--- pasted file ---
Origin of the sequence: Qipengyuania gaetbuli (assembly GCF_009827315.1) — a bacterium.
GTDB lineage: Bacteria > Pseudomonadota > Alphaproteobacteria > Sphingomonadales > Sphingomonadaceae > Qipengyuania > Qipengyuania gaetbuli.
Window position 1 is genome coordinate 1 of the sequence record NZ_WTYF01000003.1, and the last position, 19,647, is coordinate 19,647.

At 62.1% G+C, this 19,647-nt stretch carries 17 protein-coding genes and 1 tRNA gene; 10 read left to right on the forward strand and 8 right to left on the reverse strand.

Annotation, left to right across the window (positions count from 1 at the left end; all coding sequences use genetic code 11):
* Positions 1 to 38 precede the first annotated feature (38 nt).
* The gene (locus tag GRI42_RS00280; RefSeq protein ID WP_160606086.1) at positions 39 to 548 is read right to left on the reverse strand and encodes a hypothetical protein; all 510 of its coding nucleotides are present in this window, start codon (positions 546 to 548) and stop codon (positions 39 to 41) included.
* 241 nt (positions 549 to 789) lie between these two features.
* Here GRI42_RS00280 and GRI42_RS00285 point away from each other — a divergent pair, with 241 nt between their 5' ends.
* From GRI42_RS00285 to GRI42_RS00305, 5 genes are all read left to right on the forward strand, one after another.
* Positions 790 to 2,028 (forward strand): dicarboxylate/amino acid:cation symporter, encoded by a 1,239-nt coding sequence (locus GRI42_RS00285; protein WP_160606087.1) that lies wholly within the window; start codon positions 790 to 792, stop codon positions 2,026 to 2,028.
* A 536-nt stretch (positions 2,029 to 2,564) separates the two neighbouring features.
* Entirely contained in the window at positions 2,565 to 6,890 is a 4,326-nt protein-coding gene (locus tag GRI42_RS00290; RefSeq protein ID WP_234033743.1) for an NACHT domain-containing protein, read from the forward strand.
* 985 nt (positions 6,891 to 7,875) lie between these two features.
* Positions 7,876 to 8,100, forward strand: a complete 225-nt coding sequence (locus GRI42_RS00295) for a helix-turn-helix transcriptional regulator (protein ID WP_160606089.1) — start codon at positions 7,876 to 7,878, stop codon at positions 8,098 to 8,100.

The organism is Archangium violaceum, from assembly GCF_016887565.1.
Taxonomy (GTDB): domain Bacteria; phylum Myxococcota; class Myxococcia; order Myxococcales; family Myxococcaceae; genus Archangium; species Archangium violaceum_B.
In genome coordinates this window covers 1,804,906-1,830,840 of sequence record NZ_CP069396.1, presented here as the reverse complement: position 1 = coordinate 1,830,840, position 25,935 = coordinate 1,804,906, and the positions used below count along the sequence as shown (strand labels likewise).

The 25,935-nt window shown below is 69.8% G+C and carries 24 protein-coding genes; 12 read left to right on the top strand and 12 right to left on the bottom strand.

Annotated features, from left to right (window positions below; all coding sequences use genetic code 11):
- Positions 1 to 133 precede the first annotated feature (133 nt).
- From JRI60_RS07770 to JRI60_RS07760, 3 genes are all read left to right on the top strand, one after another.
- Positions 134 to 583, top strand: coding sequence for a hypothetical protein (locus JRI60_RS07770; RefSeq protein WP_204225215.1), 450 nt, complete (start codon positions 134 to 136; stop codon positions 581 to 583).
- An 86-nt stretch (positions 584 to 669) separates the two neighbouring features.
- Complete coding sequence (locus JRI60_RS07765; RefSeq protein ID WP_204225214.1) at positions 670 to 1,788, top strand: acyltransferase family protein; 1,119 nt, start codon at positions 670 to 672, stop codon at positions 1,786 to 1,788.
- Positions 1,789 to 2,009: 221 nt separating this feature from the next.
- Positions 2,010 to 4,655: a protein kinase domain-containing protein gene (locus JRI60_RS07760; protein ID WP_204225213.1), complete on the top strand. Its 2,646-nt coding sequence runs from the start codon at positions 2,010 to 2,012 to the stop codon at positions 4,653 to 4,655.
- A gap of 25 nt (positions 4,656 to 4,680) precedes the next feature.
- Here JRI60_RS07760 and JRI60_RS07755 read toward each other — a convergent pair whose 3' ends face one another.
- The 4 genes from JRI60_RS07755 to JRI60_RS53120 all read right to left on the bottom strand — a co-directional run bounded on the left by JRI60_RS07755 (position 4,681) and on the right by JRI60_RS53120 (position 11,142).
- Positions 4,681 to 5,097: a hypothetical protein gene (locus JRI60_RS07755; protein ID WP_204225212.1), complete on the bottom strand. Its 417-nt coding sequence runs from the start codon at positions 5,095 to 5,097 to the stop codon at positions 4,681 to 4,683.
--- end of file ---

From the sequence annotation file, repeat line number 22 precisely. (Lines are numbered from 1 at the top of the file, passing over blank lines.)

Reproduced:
- From JRI60_RS07770 to JRI60_RS07760, 3 genes are all read left to right on the top strand, one after another.